A REVOLUTIONARY new drug to fight Parkinson’s disease has shown promise in halting its progression.
Victorian researchers have spent six years developing a new synthetic compound which they hope will form the next generation of therapies for the debilitating neurological disease that afflicts thousands of Australians.
Although still in the early stages of development, associate professor David Finkelstein, head of Florey Institute’s Parkinson’s disease laboratory, said the drug had shown promising results.
It is designed to slow the progression of PD, unlike other therapies which treat the symptoms of the disease.
Prof Finkelstein presented new data on the drug known as PBT434 at the 17th annual congress of Parkinson’s Disease and Movement Disorders in Sydney this week.
He said in animal models the synthetic compound had prevented cell death by stopping destructive interactions in the brain between dopamine and iron. It also prevented the accumulation of alpha synuclein protein.
“It has been designed to bind to iron, stopping it from interacting with the dopamine, which causes oxidative stress, and to stop alpha synuclein aggregating,” Prof Finkelstein said.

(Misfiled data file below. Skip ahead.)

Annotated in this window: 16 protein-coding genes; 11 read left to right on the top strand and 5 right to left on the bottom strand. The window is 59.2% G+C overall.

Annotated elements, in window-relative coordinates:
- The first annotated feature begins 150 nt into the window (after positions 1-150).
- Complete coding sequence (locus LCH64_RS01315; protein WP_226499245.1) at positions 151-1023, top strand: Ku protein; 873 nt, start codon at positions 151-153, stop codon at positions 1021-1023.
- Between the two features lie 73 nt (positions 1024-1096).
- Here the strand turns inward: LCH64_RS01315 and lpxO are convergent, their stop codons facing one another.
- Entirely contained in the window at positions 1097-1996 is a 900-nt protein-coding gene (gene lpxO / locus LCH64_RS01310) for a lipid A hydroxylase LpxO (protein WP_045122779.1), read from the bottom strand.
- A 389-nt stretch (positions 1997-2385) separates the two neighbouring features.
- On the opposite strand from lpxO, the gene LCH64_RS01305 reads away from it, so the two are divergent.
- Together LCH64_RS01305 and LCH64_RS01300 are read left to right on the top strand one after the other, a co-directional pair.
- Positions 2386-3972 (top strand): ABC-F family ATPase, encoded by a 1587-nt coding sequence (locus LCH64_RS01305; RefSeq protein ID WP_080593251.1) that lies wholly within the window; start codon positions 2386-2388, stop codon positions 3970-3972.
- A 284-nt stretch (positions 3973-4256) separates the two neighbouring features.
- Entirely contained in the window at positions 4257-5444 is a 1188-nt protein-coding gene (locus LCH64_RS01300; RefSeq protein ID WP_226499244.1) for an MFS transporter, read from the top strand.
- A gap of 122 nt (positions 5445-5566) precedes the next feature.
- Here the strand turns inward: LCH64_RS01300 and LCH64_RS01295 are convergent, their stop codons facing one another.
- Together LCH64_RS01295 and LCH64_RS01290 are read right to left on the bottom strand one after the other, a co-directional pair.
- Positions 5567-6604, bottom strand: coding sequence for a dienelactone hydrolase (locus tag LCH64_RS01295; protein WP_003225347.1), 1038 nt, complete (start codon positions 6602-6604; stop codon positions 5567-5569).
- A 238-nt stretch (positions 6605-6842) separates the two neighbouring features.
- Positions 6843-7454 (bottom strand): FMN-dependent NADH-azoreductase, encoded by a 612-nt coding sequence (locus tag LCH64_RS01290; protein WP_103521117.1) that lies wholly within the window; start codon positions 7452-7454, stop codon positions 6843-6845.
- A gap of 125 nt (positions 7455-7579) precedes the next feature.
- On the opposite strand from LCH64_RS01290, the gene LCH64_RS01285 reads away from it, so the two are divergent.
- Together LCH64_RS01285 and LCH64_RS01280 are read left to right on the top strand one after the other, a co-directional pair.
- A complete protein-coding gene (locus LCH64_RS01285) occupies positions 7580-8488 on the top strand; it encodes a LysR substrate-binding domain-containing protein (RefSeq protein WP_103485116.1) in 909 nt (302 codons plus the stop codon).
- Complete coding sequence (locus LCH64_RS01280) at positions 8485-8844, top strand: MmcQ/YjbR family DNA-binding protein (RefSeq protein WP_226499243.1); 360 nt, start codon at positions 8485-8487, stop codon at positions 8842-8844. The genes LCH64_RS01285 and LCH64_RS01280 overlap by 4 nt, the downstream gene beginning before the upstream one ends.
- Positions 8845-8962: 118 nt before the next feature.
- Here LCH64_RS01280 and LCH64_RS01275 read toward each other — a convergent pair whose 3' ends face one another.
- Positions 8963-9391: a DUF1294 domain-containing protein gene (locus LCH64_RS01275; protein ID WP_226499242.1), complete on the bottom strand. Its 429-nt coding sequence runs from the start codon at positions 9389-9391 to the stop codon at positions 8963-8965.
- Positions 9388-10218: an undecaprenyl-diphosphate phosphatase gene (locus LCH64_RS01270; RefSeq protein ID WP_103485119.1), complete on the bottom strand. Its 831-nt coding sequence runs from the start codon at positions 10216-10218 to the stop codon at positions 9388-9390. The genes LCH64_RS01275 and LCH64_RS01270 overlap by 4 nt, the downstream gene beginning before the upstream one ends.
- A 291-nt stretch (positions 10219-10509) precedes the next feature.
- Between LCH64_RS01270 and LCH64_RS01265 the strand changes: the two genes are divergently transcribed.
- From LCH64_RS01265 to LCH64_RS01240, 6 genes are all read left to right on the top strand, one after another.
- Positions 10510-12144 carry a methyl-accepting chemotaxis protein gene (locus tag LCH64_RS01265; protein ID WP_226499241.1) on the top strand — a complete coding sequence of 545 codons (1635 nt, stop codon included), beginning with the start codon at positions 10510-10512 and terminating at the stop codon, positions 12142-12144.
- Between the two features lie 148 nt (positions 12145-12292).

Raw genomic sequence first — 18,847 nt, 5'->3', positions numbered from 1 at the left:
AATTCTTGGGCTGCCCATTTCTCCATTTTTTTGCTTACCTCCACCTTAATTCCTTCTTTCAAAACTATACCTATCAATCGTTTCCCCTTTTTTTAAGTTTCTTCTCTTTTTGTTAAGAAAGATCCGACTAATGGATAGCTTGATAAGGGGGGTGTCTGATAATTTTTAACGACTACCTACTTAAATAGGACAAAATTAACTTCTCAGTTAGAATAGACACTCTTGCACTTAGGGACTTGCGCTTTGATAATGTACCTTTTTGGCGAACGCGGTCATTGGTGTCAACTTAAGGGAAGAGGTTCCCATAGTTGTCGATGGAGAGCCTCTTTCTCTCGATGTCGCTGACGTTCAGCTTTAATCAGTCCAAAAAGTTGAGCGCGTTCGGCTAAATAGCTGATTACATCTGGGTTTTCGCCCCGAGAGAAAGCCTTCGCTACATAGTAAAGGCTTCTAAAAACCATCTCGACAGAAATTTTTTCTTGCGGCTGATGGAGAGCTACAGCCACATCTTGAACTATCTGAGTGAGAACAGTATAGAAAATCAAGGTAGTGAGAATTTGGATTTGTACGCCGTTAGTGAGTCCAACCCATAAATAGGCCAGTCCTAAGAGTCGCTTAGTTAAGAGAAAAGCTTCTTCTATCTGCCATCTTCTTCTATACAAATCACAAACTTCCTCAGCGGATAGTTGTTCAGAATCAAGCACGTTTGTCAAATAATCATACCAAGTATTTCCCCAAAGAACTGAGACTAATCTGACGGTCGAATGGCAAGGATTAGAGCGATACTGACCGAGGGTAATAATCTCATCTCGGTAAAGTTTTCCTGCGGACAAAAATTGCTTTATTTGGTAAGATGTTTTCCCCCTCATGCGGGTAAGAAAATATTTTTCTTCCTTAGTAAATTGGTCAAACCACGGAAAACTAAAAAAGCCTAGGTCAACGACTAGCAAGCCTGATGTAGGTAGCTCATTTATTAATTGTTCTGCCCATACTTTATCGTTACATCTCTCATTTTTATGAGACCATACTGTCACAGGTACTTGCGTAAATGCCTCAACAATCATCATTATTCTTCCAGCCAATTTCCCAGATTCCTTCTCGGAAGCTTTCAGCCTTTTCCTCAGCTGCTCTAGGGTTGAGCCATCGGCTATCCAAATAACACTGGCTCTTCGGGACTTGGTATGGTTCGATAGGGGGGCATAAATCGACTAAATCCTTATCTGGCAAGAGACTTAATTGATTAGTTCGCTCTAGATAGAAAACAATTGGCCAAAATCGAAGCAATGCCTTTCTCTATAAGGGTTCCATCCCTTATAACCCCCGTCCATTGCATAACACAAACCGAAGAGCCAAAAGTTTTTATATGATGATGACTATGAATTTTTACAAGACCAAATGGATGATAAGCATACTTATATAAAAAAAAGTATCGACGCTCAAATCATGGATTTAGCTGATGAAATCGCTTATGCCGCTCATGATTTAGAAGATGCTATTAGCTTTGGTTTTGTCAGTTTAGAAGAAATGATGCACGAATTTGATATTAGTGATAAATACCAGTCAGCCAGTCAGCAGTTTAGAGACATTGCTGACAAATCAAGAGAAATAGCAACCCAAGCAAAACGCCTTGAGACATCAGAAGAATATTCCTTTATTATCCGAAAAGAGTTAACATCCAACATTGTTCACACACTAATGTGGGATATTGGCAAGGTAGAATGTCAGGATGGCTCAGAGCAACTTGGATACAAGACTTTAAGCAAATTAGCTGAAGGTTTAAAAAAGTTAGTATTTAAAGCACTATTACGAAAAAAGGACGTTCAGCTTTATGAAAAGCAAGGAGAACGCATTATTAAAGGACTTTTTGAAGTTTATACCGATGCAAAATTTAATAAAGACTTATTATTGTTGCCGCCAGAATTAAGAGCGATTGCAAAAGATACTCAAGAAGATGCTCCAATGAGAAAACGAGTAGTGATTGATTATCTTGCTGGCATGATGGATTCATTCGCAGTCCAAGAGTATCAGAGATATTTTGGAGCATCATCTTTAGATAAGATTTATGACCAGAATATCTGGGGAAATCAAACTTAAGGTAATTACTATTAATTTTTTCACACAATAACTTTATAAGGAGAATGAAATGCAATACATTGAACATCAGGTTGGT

He said the next step would be to trial the drug in humans, which was expected to take place within two years.
Prof Finkelstein said it was important to point out to the Australians currently suffering from the disease that the drug was still only in early stages of development.
“The problem with translating basic science into the clinic is a very large one, so we don’t want to give people false hope,” he said.
“But this is a unique way of moving forward that no one else has thought of, and it is our hope that this will actually be tried in people within two years.”
PD is a progressive neurological condition that causes tremors, loss of balance and coordination and can lead to mental health issues.
The research has received funding from The Michael J Fox Foundation and the National Health and Medical Research Council.
Article Source: Daily Telegraph